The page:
Alcohol abuse plays a role in more than 60% of road deaths in South Africa.
Strict new proposals to try and curb this serious offense are being put forward to the Department of Justice. But what exactly are the penalties for drunk driving that are now in force?
Legal alcohol limit
As the law currently stands (Section 65 of the National Road Traffic Act 93 of 1998), the legal limit for driving must be less than 0.05 g of alcohol per 100 ml of blood. In a breathalyser test, the concentration of alcohol must be less than 0,24 mg of alcohol per 1 000 ml of breath.
A lot can go wrong on the road, even if you are sober. According to the South African Medical Research Council, 40% of drivers who die in accidents, have alcohol levels in excess of 0.08 g / 100 ml – quite a bit over the legal limit. But alcohol is not the only culprit – drugs (both legal and illegal) can also affect your driving severely. The law covers all of these.
Accidents can include fender benders, accidents involving animals, a single vehicle collision, accidents involving two or more vehicles, pedestrian injuries or deaths, or damage to property.
What happens if you are arrested for drunk driving?
Drunk drivers are most often apprehended after they have been involved in accidents, have been driving erratically, or if they fail a breathalyser test at a road block. They will be arrested and charged and can be detained at the closest police station and sent for further testing at an alcohol testing centre. The results can be used as evidence in court. A person who has been arrested may not refuse to give a blood sample, but may insist on the presence of their GP.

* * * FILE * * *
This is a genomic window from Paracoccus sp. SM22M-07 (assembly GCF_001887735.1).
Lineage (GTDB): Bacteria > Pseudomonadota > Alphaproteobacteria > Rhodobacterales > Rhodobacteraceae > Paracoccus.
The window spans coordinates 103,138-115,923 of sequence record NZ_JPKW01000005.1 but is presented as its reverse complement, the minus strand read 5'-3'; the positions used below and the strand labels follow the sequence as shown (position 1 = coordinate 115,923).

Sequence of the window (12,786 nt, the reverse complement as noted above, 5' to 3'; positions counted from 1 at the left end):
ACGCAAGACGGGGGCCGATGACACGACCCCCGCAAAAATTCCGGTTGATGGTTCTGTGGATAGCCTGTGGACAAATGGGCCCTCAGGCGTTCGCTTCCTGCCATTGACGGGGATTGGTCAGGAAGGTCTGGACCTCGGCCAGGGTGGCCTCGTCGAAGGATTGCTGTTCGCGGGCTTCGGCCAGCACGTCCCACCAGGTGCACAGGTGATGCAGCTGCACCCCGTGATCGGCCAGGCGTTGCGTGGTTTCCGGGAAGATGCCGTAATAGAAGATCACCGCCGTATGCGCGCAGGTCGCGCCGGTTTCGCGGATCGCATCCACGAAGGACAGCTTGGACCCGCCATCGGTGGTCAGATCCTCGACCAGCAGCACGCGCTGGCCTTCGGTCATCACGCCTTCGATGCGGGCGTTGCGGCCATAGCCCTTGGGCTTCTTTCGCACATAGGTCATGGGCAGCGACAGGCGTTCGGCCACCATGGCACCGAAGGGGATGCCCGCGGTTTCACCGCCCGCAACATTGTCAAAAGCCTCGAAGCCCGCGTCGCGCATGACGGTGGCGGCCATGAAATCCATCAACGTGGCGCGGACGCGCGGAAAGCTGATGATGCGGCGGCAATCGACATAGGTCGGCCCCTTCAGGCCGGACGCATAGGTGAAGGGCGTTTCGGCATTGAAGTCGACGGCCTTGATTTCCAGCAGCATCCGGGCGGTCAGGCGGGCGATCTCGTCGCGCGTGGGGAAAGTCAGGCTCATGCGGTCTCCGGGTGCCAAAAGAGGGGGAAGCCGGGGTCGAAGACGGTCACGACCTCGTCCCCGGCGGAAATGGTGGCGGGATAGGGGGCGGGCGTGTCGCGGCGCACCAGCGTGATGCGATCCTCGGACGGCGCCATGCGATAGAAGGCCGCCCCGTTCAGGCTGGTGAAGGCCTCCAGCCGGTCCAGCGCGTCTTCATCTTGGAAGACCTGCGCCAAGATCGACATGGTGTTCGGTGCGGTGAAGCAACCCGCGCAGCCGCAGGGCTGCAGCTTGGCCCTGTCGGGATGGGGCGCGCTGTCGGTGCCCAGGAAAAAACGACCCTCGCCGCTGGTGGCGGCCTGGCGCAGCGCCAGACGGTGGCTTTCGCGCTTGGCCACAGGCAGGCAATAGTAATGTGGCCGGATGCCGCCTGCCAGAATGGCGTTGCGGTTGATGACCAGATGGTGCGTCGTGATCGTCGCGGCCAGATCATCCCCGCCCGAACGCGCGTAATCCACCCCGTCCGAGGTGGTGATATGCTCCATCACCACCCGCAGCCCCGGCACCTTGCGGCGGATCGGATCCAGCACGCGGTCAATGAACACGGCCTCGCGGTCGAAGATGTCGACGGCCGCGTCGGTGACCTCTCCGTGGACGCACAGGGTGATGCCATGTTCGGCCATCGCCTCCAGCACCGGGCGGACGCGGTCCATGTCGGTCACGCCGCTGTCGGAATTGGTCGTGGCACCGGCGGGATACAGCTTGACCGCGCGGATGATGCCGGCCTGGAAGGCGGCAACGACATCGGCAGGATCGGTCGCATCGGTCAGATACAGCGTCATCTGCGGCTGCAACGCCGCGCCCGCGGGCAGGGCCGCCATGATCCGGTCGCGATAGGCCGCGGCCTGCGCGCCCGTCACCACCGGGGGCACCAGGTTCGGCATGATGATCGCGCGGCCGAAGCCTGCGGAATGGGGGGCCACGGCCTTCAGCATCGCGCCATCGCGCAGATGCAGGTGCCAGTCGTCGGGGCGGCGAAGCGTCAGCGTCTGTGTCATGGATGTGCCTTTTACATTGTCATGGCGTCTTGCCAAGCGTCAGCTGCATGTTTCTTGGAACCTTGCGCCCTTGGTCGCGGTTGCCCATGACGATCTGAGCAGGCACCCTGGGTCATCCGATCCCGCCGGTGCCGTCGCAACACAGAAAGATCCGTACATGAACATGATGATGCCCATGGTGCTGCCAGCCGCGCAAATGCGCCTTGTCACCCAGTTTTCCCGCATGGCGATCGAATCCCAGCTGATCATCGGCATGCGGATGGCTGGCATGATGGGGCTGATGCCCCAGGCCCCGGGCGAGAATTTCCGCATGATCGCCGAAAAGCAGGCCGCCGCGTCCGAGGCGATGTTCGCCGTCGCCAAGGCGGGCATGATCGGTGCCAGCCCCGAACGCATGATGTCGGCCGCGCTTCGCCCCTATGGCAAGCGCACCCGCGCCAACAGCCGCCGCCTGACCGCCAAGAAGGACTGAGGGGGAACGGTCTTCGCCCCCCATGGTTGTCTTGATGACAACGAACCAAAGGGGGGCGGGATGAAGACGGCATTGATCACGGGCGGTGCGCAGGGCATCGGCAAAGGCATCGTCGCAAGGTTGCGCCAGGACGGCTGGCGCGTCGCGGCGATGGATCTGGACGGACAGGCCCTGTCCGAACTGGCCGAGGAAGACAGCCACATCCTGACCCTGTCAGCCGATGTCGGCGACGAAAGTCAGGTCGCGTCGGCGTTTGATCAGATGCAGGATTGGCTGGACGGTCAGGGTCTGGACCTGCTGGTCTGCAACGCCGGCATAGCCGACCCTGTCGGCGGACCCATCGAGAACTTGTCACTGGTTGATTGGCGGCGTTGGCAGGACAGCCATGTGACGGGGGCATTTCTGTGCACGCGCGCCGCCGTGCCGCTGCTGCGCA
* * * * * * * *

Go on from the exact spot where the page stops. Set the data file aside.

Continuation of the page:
After a docket has been opened, you will be held in custody until you appear in court, or until bail has been paid. Custody is not just a deterrent – it is also to protect other innocent road users. If someone is severely intoxicated, they could be referred to a hospital for observation.
The actual penalties
If the offence is serious, such as if someone died in the accident, it is likely that only the prosecutor / judge / magistrate will grant bail. You will stand accused of culpable homicide or even murder – both of these could land you in jail.
When you are caught driving drunk, previous offences and the nature of the offence will be taken into consideration by the magistrate when determining your sentence. Previous offenders are usually punished more harshly than those with no previous convictions.
Punishments for drunk driving vary depending on individual cases and individual circumstances, but the minimum fine is R2 000 (maximum R120 000). You could be given a suspended sentence, which means if you are caught again, the previous penalties will become applicable – as well as the new one.
You can be sent to prison for up to six years, or more, if the charge is changed to culpable homicide or murder. According to Arrive Alive, if you kill someone while driving drunk, apart from possible prison time, you can also be fined up to R180 000. You could lose your license and you could get a criminal record (for 10 years). This could seriously affect your future job prospects and many other facets of your life. You can also be required to do community service, or go to a rehabilitation centre.
By SUSAN ERASMUS
Arrive Alive; Medical Research Council; GoLegal Information Portal